Pandion (hero)

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Pandion (/ˈpændiən/ or /ˈpændiɒn/; Ancient Greek: Πανδίων) was the eponymous hero of the Attic tribe Pandionis, which was created as part of the tribal reforms of Cleisthenes at the end of the sixth century BC.[1] He is usually assumed to be one of the two legendary kings of Athens, Pandion I or Pandion II.

Pandion I and II[edit]

The relationship between Pandion, the eponymous hero, and the two legendary Athenian kings Pandion I and Pandion II is unclear, but most sources assume that the hero was one or the other of these two kings. The situation is further complicated by the fact that either Pandion I or Pandion II may have been invented to fill a gap in the mythical history of Athens,[2] and that originally there may have been only one Pandion.[3]

Demosthenes' Funeral Oration (338 BC) makes the father of the famous sisters Procne and Philomela—usually considered to be Pandion I—the eponymous hero of the Pandionidae.[4] However, the 2nd century AD geographer Pausanias does not know which king Pandion was honored as the eponymous hero,[5] and Pausanias makes Pandion II the father of Procne and Philomela.[6]


Pandion had a heroön (hero shrine) on the Acropolis of Athens, where Pausanias reports seeing a statue of Pandion.[7] Pandion was also honored with a statue (along with the other tribal heroes) at the Monument of the Eponymous Heroes in the Ancient Agora.[8]

Pandion was probably associated in some way with the ancient Athenian festival Pandia, and it is possible that the festival derived its name from Pandion. However, the festival was probably held in honor of Zeus,[9] and some scholars think it is more likely that the hero derived his name from the festival as its legendary founder.[10] This would be consistent with what Kearns describes as "a wide spread cultic-mythic phenomenon in which a hero or heroine is worshipped in conjunction with a god, while an aetiological myth explains that he or she was the first to perform the rite."[11] An inscription[12] dating from c. 386 BC, which refers to a decree of the tribe Pandionis, commending a "priest of Pandion" for services performed at the Pandia, supports the notion of a link between Pandion and the festival.[13]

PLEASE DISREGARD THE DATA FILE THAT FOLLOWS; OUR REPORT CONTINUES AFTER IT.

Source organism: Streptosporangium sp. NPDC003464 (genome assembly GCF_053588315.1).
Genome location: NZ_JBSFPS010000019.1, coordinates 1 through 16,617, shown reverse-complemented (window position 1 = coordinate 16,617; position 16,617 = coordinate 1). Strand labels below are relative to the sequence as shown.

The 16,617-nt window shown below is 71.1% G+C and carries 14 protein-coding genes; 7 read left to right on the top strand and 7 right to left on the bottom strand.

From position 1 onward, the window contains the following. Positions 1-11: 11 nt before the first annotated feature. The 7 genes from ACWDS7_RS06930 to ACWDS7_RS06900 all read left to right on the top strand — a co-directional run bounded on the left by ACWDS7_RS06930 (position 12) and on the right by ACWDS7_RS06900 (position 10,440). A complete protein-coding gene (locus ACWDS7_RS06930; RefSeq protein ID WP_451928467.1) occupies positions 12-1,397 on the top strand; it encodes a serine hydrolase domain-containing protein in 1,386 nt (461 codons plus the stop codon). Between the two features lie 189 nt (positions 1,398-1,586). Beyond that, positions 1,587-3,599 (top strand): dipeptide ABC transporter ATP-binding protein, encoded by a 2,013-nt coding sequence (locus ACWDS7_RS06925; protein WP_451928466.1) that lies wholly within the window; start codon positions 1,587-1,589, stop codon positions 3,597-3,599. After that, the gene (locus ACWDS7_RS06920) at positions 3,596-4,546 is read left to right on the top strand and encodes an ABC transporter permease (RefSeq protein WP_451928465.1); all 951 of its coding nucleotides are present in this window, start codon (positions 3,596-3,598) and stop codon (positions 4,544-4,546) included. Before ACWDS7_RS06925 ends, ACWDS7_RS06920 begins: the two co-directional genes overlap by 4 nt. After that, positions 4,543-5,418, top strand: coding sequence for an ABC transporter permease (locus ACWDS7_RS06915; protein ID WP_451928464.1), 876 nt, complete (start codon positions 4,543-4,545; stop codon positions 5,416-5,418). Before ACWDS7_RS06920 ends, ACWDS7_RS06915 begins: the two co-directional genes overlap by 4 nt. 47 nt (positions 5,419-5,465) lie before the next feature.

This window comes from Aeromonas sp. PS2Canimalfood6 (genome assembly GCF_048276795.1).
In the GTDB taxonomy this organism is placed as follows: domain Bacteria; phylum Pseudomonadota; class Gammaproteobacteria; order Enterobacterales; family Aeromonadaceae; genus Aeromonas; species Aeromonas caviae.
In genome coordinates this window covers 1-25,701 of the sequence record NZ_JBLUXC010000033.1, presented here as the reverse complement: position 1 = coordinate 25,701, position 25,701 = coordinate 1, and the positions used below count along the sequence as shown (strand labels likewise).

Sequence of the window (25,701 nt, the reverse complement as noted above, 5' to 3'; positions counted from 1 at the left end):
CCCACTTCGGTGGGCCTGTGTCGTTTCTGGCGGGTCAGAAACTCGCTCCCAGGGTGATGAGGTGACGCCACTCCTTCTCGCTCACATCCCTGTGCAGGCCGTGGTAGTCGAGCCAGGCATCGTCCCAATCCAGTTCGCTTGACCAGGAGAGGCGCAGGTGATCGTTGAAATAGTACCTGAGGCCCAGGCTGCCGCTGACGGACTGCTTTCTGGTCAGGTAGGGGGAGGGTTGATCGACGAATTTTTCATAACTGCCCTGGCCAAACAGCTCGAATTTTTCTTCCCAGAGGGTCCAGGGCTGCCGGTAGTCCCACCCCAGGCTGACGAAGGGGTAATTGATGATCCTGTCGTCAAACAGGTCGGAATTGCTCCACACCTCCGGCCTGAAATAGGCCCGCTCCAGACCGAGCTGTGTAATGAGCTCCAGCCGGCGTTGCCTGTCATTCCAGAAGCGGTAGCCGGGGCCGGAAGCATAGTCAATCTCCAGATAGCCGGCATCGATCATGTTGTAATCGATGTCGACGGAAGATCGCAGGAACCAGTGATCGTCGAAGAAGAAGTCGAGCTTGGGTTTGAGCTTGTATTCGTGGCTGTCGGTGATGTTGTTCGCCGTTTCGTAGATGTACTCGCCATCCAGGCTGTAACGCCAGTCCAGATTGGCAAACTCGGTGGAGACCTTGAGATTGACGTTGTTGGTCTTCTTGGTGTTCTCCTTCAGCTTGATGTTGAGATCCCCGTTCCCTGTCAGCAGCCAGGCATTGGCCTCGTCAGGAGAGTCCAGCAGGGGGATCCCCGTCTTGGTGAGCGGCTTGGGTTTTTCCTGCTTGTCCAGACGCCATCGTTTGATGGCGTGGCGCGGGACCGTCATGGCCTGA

Pandion may also have been associated with a festival attested for the deme Plotheia also called the Pandia; what relationship if any this festival may have had with the Pandia of Athens is unknown.[14]

According to Pausanias the hero Pandion was also honored in Megara where he had a monument in the city and a tomb in the cave of Athena Aithyia.[15]


  1. ^ Pausanias, 1.5.3–5, 10.10.1.
  2. ^ Harding, p. 42: "It is usual to believe that one or the other of the two was invented for the purpose of fixing the chronographic calculations".
  3. ^ According to Kearns, p. 192, "originally there was only one Pandion". But see Gantz, p. 235.
  4. ^ Frazer, p. 79 note to Pausanias 1.5.3 "two kings called Pandion"; Demosthenes (pseudo?), Funeral Speech 60.28.
  5. ^ Pausanias, 1.5.3.
  6. ^ Frazer, p. 130 note to Pausanias 1.14.7 "the misfortune of his sisters"; Verrall 1894, p. xlix Pausanias, 1.5.4.
  7. ^ Jones, pp. 157–158, Canevaro, p 212; Kearns, p. 191; Robertson 1996, pp. 40–41; Pausanias, 1.5.4.
  8. ^ Jones, pp. 156.
  9. ^ Parker 2005, p. 447.
  10. ^ Parke, p. 136; Kearns, pp. 81, 87, 192; Sourvinou-Inwood, p. 74; Parker 2005, p. 448; Lexicon Patmense s.v. Πάνδια.
  11. ^ Kearns, pp. 68–69.
  12. ^ Inscriptiones Graecae, II2 1140, line 5.
  13. ^ Canevaro, p 212; Harding, p. 42; Anderson, p. 130, p. 251 note 15; Robertson 1993, p. 15; Parke, p. 136.
  14. ^ Mikalson, p. 430; Parker, pp. 73–74; p. 74 note 96, pp. 477–478; Dillon and Garland, pp. 354–355; Inscriptiones Graecae, I3 258, line 9.
  15. ^ Kearns, p.191; Pausanias, 1.41.6.


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